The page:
Perovskite single crystals for solar cell and photodetector

  • Chen Yang

Student thesis: Doctoral Thesis


Lead halide perovskite solar cells (PSCs) are considered the next generation of photovoltaic technology, reaching an outstanding certified power conversion efficiency of 25.7% in just 20 years. The best-performing PSCs are based on polycrystalline films, where the presence of grain boundaries and a tremendous number of defects limit stability and efficiency and thus further industrial development. Compared to their polycrystalline counterparts, single crystals of lead halide perovskites have been shown to possess much lower trap-state densities, long diffusion lengths, high stability, and near-IR absorption. This thesis describes the use of a confined space and inverse temperature method to grow perovskite single crystals of MAPbI3 directly on PTAA (poly[bis(4-phenyl)(2,4,6-trimethylphenyl)amine]) films. This method allowed the fabrication of p-i-n inverted solar cells with the structure ITO/PTAA/perovskite single-crystal thin film/C60 (fullerene)/BCP (bathocuproine)/Cu (copper). A key requirement in achieving high photoconversion efficiency (PCE) is avoiding iodine oxidation, which forms triiodide impurities that function as defects in perovskites and that can seriously hinder the performance of perovskites. By suppressing the formation of triiodide, high-quality perovskite photodetectors and solar cells can be realized. For single crystals, orientation has a strong effect on device performance. Here, (100)- and (001)-facet single-crystal thin films were fabricated into solar cells. Unlike traditional (100)-facet films, which exhibit high PCE in a glovebox environment, (001)-facet single-crystal thin films show high stability under ambient conditions.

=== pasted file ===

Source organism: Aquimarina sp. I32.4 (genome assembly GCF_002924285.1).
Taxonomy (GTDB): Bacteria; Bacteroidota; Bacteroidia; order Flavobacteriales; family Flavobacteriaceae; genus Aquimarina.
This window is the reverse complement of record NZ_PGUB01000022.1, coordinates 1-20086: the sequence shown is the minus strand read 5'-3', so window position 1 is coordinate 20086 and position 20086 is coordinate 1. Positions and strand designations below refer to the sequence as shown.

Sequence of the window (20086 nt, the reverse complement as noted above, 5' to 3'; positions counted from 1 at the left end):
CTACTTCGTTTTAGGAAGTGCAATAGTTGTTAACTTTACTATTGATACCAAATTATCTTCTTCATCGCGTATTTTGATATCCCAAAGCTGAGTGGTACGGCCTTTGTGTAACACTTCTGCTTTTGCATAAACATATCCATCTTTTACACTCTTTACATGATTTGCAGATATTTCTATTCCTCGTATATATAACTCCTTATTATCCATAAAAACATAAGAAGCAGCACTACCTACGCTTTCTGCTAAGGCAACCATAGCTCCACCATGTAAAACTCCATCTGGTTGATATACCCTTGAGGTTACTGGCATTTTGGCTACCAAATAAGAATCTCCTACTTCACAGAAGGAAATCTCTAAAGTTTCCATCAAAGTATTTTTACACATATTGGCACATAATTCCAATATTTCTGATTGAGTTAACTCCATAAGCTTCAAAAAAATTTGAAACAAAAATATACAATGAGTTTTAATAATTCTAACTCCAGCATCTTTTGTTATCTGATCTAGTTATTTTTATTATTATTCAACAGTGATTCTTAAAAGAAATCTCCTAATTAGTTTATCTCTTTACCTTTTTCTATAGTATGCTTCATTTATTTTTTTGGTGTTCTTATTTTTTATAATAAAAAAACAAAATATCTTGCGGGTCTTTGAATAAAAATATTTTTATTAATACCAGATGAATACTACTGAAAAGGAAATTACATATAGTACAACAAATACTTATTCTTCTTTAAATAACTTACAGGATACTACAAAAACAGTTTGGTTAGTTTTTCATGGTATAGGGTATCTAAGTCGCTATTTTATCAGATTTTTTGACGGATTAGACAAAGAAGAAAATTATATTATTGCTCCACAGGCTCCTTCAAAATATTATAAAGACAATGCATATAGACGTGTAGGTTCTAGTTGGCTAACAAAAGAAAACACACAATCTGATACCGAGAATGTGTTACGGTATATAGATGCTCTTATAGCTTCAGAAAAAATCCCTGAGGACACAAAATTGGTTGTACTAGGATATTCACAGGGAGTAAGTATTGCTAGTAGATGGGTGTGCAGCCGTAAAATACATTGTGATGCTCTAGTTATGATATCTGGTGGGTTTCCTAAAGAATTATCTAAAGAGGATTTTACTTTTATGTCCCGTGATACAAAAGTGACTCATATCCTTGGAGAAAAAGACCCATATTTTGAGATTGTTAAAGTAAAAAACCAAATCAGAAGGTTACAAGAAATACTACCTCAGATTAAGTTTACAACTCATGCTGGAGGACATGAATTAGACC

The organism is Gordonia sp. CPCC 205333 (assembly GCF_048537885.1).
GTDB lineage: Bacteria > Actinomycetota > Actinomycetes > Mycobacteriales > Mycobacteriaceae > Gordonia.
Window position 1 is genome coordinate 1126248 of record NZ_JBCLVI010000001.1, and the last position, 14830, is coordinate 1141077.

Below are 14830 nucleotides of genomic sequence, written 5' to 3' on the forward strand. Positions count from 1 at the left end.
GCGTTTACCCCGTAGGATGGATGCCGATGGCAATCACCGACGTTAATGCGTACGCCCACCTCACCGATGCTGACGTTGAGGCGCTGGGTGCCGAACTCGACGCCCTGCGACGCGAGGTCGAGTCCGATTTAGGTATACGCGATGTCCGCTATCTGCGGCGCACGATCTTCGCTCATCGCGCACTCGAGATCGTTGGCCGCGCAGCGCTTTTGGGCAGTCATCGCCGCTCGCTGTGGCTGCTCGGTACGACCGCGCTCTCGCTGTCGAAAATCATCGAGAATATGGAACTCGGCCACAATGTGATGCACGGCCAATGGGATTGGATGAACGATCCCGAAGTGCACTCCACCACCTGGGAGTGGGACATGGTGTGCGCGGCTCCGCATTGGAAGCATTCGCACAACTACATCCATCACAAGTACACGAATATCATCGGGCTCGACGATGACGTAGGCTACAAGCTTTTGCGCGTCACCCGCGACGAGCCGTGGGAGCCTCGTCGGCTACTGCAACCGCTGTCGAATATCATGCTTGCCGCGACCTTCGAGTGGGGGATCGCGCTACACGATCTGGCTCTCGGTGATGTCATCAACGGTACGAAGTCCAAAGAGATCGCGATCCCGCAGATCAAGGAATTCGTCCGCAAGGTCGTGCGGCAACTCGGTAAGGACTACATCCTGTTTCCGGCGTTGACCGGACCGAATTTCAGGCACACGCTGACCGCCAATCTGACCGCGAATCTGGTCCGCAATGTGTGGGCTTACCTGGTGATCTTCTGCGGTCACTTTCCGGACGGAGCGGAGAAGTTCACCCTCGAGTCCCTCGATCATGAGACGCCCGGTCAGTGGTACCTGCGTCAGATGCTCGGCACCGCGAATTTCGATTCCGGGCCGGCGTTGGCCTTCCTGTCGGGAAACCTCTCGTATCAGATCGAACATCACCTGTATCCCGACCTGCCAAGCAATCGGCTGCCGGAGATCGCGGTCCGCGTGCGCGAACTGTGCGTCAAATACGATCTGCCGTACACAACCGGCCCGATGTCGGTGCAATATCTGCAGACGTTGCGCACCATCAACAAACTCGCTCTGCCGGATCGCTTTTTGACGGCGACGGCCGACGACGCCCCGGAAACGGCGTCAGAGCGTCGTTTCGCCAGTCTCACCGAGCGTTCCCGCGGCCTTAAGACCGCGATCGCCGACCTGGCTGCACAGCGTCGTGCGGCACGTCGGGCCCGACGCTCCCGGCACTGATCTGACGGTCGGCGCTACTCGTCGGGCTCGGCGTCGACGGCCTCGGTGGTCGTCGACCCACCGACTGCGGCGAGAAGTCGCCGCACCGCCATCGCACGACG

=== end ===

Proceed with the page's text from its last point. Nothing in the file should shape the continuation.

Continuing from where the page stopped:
Date of AwardAug 28 2022
Original languageEnglish (US)
Awarding Institution
  • Physical Sciences and Engineering
SupervisorOmar Mohammed Abdelsaboor (Supervisor)


  • Perovskite
  • single crystals
  • orientation
  • solar cells
  • photodetector

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